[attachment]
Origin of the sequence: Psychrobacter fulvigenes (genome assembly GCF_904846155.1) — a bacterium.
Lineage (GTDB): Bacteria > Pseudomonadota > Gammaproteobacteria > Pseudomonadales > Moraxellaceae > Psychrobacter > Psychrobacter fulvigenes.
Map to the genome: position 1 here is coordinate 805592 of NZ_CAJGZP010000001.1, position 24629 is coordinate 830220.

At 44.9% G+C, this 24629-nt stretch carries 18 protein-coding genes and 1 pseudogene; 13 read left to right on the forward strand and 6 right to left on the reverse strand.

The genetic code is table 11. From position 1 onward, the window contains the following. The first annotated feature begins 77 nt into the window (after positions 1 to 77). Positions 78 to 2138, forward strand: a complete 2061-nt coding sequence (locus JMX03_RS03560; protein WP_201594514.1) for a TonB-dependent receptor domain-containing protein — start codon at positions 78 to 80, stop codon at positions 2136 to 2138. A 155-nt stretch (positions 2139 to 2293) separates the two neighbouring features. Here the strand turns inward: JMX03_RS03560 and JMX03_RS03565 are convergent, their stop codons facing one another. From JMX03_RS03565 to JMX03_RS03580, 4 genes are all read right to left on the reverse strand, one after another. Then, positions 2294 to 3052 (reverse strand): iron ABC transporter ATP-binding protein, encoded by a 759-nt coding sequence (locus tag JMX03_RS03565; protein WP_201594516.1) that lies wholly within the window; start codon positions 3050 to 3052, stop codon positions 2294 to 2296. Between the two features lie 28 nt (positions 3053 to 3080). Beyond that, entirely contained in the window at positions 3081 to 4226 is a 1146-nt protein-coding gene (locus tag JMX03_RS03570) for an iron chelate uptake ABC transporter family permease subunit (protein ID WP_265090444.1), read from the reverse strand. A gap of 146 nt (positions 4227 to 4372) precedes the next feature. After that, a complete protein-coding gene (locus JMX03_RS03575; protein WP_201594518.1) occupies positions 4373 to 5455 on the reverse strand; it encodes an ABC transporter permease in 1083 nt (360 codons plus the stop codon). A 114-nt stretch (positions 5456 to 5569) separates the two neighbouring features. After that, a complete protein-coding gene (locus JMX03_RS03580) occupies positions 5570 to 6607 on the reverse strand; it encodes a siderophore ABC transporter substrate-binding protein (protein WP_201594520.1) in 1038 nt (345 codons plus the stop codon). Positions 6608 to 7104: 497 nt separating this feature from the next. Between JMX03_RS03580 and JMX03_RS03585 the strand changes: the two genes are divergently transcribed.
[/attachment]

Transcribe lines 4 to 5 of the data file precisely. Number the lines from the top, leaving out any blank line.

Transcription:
At 44.9% G+C, this 24629-nt stretch carries 18 protein-coding genes and 1 pseudogene; 13 read left to right on the forward strand and 6 right to left on the reverse strand.

The genetic code is table 11. From position 1 onward, the window contains the following. The first annotated feature begins 77 nt into the window (after positions 1 to 77). Positions 78 to 2138, forward strand: a complete 2061-nt coding sequence (locus JMX03_RS03560; protein WP_201594514.1) for a TonB-dependent receptor domain-containing protein — start codon at positions 78 to 80, stop codon at positions 2136 to 2138. A 155-nt stretch (positions 2139 to 2293) separates the two neighbouring features. Here the strand turns inward: JMX03_RS03560 and JMX03_RS03565 are convergent, their stop codons facing one another. From JMX03_RS03565 to JMX03_RS03580, 4 genes are all read right to left on the reverse strand, one after another. Then, positions 2294 to 3052 (reverse strand): iron ABC transporter ATP-binding protein, encoded by a 759-nt coding sequence (locus tag JMX03_RS03565; protein WP_201594516.1) that lies wholly within the window; start codon positions 3050 to 3052, stop codon positions 2294 to 2296. Between the two features lie 28 nt (positions 3053 to 3080). Beyond that, entirely contained in the window at positions 3081 to 4226 is a 1146-nt protein-coding gene (locus tag JMX03_RS03570) for an iron chelate uptake ABC transporter family permease subunit (protein ID WP_265090444.1), read from the reverse strand. A gap of 146 nt (positions 4227 to 4372) precedes the next feature. After that, a complete protein-coding gene (locus JMX03_RS03575; protein WP_201594518.1) occupies positions 4373 to 5455 on the reverse strand; it encodes an ABC transporter permease in 1083 nt (360 codons plus the stop codon). A 114-nt stretch (positions 5456 to 5569) separates the two neighbouring features. After that, a complete protein-coding gene (locus JMX03_RS03580) occupies positions 5570 to 6607 on the reverse strand; it encodes a siderophore ABC transporter substrate-binding protein (protein WP_201594520.1) in 1038 nt (345 codons plus the stop codon). Positions 6608 to 7104: 497 nt separating this feature from the next. Between JMX03_RS03580 and JMX03_RS03585 the strand changes: the two genes are divergently transcribed.